I have been using a commercial demi glace product for years from a company called More Than Gourmet. Their Demi-Glace Gold is all natural and as close as I think you can get to homemade tasting. There are also some other products on the market that are much cheaper than Demi-Glace Gold using other than all natural products that have received good reviews from other sources.

I’m not making classic French sauces every day, so I don’t mind paying a little extra for the Demi-Glace Gold and the rest of More Than Gourmet’s product line including Glace de Poulet Gold. You may also be interested in my article, Making Sauces at Home that describes my 5 Step Method for Preparing Professional Quality Brown Sauces.

Demi Glace Gold does not have to be refrigerated until it is opened and then has a 6 month to 1 year shelf life. I can prepare about 16 sauces out of each pound unless I’m cooking for friends.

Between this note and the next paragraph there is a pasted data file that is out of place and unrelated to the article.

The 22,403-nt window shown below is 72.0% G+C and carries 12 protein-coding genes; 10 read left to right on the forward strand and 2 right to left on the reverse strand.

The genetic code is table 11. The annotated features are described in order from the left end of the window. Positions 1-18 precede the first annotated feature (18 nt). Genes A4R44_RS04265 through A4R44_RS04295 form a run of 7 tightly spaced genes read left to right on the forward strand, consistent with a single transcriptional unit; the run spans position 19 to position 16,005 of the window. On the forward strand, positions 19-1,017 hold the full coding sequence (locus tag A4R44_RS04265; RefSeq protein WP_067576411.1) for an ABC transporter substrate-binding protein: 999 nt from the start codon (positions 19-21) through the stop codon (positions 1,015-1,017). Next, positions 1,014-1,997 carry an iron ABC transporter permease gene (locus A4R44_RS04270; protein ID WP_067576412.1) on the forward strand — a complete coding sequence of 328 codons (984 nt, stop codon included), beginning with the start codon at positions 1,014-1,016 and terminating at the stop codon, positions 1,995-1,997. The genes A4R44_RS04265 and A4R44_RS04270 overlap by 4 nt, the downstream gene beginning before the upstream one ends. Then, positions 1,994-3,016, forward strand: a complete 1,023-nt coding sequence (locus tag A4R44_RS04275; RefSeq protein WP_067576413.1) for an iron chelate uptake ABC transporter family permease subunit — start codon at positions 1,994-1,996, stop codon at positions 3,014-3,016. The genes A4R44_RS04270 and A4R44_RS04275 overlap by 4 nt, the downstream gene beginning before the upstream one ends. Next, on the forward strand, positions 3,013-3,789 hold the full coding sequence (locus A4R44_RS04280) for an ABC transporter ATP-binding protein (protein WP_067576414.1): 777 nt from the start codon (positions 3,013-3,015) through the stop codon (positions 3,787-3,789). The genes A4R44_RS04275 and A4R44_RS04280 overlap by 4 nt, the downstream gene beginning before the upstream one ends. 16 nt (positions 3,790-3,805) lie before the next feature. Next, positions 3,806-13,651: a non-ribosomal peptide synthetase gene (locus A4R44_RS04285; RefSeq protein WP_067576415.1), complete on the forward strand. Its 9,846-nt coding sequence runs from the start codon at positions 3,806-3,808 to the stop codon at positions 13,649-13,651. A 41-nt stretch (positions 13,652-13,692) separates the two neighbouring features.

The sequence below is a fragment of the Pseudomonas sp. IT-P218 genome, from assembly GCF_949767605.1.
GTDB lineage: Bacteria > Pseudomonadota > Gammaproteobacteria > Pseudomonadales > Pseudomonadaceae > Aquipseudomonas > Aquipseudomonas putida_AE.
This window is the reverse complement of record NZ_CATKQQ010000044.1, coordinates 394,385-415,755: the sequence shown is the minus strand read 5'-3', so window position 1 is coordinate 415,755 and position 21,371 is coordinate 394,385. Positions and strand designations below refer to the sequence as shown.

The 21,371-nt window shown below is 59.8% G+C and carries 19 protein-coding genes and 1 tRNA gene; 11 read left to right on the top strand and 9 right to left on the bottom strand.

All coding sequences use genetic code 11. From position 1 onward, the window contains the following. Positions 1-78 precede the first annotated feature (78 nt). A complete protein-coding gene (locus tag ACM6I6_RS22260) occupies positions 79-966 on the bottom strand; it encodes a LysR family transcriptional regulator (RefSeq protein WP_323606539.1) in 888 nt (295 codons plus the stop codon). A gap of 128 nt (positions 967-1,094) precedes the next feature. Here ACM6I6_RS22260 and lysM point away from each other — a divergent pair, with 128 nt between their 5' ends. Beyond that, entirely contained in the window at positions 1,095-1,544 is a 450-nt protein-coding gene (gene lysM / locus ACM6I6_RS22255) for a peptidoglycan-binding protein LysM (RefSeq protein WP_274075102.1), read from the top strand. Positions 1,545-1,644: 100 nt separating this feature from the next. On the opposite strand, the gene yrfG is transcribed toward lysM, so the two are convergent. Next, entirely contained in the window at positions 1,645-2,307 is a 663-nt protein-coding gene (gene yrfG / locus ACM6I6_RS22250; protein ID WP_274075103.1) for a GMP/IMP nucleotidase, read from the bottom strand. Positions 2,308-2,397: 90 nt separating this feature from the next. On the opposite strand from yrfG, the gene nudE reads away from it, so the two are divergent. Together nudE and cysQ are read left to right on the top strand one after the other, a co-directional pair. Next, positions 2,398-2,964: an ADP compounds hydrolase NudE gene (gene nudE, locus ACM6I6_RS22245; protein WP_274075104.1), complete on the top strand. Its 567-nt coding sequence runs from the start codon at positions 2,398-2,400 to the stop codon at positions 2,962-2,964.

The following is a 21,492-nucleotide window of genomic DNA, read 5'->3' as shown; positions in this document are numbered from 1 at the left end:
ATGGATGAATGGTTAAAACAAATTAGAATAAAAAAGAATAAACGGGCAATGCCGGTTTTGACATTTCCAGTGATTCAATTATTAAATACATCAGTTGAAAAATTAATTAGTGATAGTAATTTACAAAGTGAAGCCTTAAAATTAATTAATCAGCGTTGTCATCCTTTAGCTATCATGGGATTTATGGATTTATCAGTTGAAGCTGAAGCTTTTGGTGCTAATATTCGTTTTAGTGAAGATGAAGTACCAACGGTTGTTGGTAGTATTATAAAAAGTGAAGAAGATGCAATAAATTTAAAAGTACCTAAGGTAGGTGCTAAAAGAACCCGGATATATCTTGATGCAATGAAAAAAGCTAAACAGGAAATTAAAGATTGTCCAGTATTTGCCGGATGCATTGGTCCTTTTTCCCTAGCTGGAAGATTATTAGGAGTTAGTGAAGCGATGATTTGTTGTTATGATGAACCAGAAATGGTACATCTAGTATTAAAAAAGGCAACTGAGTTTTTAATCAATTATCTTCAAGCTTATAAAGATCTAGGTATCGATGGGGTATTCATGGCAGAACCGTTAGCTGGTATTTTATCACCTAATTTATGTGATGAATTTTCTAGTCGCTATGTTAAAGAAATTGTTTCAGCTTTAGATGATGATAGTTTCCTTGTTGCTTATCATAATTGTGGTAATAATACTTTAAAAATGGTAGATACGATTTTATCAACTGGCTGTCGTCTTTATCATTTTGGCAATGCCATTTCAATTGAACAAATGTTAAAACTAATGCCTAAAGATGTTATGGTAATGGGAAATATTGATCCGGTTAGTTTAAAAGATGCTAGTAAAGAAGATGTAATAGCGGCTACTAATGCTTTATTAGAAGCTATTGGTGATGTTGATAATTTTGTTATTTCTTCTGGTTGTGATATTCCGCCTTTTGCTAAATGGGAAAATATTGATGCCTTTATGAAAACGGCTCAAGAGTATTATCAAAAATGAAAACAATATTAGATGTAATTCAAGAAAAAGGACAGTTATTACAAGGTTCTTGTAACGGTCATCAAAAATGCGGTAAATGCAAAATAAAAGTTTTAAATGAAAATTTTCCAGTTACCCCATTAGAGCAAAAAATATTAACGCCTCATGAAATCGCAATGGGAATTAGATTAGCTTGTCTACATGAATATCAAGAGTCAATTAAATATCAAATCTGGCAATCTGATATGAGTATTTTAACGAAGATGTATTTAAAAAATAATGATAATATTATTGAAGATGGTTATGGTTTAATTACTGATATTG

One ounce of Demi Glace Gold reconstitutes into about 5 ounces of demi-glace which is perfect for making a tasty sauce for me, my wife and two daughters.

Last modified on Mon 21 November 2016 10:43 am

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Comments (4)

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  1. Tonessa says:

    I don’t understand this recipe. It looks like a rehash of Emeril Lagasse’s which I don’t care for much either. First I don’t know why you are adding beef bones to the delicate flavor of the veal bones (which by the way have a more gelatinous marrow which is ideal in demi glaces). Also, that is way, way too much tomato paste. Most recipes call for 6-8 oz., you have a whole 16 oz. That would give a very heavy tomato flavor thus being very assertive in the end product. The yield of 2 gallons is outrageous. It makes me wonder if you ever made this queen of sauces. These comments are not meant to be pejorative, rather a general concern. I am the daughter of a restaurateur and have been cooking more than 30 years. I am just puzzled.